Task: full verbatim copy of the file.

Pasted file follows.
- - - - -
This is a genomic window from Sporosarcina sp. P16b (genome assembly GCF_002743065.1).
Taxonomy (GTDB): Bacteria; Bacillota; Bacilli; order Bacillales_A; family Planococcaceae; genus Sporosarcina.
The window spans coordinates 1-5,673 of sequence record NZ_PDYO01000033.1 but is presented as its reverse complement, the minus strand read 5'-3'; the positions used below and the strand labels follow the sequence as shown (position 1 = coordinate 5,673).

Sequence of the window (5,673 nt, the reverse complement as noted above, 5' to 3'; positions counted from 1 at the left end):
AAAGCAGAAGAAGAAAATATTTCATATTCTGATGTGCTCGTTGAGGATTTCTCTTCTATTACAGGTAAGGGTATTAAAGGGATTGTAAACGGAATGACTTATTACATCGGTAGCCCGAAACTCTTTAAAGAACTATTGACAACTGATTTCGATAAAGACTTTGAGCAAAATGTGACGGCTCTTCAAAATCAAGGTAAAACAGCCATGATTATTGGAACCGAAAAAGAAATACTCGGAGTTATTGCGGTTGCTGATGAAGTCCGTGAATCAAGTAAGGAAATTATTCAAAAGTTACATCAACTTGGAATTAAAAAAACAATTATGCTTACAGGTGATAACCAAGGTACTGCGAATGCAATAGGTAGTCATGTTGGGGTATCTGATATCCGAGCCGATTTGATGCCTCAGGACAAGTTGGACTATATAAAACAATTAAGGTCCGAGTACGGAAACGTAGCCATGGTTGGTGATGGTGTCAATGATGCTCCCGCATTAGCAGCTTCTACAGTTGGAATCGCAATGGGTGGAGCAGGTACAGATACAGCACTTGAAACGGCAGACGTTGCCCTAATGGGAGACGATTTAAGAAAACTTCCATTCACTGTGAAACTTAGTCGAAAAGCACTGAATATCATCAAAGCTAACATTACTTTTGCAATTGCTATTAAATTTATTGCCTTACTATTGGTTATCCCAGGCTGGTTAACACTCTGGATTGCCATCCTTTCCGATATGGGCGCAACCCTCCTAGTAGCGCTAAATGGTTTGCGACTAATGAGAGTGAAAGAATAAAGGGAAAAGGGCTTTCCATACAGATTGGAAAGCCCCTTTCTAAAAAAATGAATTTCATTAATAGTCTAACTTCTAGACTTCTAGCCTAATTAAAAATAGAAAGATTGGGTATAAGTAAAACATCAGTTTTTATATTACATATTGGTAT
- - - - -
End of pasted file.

This is a genomic window from Sporosarcina sp. P16b (genome assembly GCF_002743065.1).
Taxonomy (GTDB): Bacteria; Bacillota; Bacilli; order Bacillales_A; family Planococcaceae; genus Sporosarcina.
The window spans coordinates 1-5,673 of sequence record NZ_PDYO01000033.1 but is presented as its reverse complement, the minus strand read 5'-3'; the positions used below and the strand labels follow the sequence as shown (position 1 = coordinate 5,673).

Sequence of the window (5,673 nt, the reverse complement as noted above, 5' to 3'; positions counted from 1 at the left end):
AAAGCAGAAGAAGAAAATATTTCATATTCTGATGTGCTCGTTGAGGATTTCTCTTCTATTACAGGTAAGGGTATTAAAGGGATTGTAAACGGAATGACTTATTACATCGGTAGCCCGAAACTCTTTAAAGAACTATTGACAACTGATTTCGATAAAGACTTTGAGCAAAATGTGACGGCTCTTCAAAATCAAGGTAAAACAGCCATGATTATTGGAACCGAAAAAGAAATACTCGGAGTTATTGCGGTTGCTGATGAAGTCCGTGAATCAAGTAAGGAAATTATTCAAAAGTTACATCAACTTGGAATTAAAAAAACAATTATGCTTACAGGTGATAACCAAGGTACTGCGAATGCAATAGGTAGTCATGTTGGGGTATCTGATATCCGAGCCGATTTGATGCCTCAGGACAAGTTGGACTATATAAAACAATTAAGGTCCGAGTACGGAAACGTAGCCATGGTTGGTGATGGTGTCAATGATGCTCCCGCATTAGCAGCTTCTACAGTTGGAATCGCAATGGGTGGAGCAGGTACAGATACAGCACTTGAAACGGCAGACGTTGCCCTAATGGGAGACGATTTAAGAAAACTTCCATTCACTGTGAAACTTAGTCGAAAAGCACTGAATATCATCAAAGCTAACATTACTTTTGCAATTGCTATTAAATTTATTGCCTTACTATTGGTTATCCCAGGCTGGTTAACACTCTGGATTGCCATCCTTTCCGATATGGGCGCAACCCTCCTAGTAGCGCTAAATGGTTTGCGACTAATGAGAGTGAAAGAATAAAGGGAAAAGGGCTTTCCATACAGATTGGAAAGCCCCTTTCTAAAAAAATGAATTTCATTAATAGTCTAACTTCTAGACTTCTAGCCTAATTAAAAATAGAAAGATTGGGTATAAGTAAAACATCAGTTTTTATATTACATATTGGTAT